Inspired by Dave Eggers' 826, a local nonprofit helps kids get their write on
Courtesy of MDPL Attendees of the recent MDPL writing camp work on their projects.
We don't have an outpost of author Dave Egger's 826 program in Denver, where kids can learn to dream like a writer and write like a writer and even get published like a writer. What we do have, however, is a group of people inspired by Egger's project to do something similar. They call themselves the Metro Denver Promotion of Letters, a gangly name to be sure, but the acronym (MDPL) isn't so bad and the vision is even better.
They started with donations from friends and family and non-profit status. Today they have a volunteer board of four, including Director Amanda Lueck Grell, Vice-Director Micah Champagne, Secretary Laura Levi and Tresurer J. Kellermeyer (the husband of Westword's very own Candy Girl). They also have a team of volunteers and a handful of successful writing camps under their belts.
The most recent batch concluded last week, when a group of 8 to 10-year-olds played writing games, scavenging for adjectives and creating collages on which to base their writing. Everyone turned out a final draft at the end of the week, and MDPL will compile them to be produced professionally. The resulting book will be available on Amazon.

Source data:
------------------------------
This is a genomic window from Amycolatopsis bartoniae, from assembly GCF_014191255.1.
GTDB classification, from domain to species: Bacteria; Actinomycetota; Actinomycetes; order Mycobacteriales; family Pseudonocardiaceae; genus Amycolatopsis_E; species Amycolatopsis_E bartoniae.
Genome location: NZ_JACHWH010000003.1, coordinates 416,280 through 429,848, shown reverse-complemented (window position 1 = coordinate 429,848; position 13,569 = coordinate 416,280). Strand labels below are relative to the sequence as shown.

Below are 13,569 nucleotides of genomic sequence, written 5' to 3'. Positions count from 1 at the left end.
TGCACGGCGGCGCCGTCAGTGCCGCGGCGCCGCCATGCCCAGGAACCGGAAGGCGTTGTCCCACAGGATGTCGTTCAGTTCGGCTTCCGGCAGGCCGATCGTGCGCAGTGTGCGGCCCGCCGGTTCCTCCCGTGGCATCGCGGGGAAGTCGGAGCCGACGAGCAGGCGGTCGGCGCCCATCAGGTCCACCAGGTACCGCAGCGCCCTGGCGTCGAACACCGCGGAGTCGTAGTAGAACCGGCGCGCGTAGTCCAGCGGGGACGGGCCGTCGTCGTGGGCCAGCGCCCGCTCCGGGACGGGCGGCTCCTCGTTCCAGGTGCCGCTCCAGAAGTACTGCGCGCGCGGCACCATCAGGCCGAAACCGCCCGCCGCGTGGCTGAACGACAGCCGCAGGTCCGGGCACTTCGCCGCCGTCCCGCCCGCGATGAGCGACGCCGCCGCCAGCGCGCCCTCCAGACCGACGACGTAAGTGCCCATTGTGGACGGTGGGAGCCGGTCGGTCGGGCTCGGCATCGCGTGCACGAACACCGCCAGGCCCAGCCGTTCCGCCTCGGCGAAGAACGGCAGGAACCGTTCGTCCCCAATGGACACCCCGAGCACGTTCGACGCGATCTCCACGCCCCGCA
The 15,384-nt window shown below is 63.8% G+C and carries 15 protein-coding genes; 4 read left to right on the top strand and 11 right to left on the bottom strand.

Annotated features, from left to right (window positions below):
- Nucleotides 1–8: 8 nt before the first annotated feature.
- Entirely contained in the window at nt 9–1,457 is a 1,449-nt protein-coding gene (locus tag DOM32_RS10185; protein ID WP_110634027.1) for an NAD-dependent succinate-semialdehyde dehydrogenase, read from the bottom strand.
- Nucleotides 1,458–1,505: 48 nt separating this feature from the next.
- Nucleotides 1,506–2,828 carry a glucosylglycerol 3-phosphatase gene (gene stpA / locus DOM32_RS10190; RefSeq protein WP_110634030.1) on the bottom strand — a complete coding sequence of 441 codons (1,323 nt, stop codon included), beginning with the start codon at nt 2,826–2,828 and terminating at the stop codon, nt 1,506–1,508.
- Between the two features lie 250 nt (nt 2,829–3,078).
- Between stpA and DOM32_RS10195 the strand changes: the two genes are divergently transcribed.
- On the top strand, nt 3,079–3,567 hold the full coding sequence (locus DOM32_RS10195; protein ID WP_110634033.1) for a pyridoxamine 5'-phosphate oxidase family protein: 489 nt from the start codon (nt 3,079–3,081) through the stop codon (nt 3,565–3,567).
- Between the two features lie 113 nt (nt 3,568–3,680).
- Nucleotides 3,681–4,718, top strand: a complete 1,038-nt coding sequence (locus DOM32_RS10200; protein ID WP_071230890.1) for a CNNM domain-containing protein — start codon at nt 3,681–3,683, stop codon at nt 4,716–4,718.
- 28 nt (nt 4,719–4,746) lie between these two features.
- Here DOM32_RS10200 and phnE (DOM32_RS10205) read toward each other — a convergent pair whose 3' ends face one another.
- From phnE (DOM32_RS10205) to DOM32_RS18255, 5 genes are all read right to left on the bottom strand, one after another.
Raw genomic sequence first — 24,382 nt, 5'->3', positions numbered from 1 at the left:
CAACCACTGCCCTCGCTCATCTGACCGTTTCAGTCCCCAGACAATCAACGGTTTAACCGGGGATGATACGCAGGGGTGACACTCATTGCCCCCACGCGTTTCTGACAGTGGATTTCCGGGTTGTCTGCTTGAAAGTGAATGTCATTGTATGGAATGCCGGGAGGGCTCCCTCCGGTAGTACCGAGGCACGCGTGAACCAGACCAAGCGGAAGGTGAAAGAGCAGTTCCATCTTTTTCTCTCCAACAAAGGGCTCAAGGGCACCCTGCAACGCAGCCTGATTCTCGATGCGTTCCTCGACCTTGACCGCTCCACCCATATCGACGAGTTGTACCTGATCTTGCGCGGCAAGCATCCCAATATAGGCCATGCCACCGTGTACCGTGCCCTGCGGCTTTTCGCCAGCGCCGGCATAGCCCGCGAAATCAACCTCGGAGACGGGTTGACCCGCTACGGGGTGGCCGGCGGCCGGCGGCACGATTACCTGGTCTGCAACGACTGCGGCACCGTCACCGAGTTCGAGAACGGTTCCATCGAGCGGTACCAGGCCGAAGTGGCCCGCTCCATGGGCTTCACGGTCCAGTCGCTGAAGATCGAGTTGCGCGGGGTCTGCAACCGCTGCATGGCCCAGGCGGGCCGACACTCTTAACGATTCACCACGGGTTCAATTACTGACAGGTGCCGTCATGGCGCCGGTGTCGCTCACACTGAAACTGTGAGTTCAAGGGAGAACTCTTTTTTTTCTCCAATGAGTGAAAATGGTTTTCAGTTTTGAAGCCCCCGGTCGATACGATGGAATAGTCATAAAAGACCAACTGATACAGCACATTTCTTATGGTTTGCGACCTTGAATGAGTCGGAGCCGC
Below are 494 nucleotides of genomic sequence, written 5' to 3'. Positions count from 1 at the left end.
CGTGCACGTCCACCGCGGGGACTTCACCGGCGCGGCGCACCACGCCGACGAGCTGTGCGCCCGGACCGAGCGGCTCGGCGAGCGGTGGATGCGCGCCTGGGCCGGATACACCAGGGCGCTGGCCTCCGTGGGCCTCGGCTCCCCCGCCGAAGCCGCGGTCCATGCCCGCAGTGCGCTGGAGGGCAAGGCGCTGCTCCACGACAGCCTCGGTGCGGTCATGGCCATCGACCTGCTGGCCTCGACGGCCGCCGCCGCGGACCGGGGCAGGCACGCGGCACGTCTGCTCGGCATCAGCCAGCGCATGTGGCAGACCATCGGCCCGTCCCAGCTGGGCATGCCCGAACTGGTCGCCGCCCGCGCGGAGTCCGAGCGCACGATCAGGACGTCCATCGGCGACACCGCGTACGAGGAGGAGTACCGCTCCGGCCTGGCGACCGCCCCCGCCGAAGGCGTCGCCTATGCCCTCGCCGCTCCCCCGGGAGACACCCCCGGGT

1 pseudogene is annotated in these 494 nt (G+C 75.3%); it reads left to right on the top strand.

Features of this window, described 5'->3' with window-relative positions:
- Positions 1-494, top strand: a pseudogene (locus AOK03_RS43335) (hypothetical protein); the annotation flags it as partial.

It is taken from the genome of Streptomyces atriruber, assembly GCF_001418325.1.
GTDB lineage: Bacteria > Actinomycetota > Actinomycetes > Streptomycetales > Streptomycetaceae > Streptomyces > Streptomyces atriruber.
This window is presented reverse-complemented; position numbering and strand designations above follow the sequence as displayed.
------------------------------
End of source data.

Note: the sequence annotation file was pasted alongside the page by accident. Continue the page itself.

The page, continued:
"We're trying to promote writing as a means of expression," Champagne says. The organization will also tutor students in area schools. They've already joined forces with re-emerging Manuel High School in the Whittier neighborhood, where MDPL assists with the student-produced Boom magazine there.
The goal is to someday open a location of their own, where students could drop by for writing help. Like 826, the idea is to run a store -- MDPL's would have the theme Steampunk, which is a combination of the the Wild West and Victorian England with a sci-fi vision of the future. At this point, MDPL is awaiting grants or donations of money or space to find a permanent home.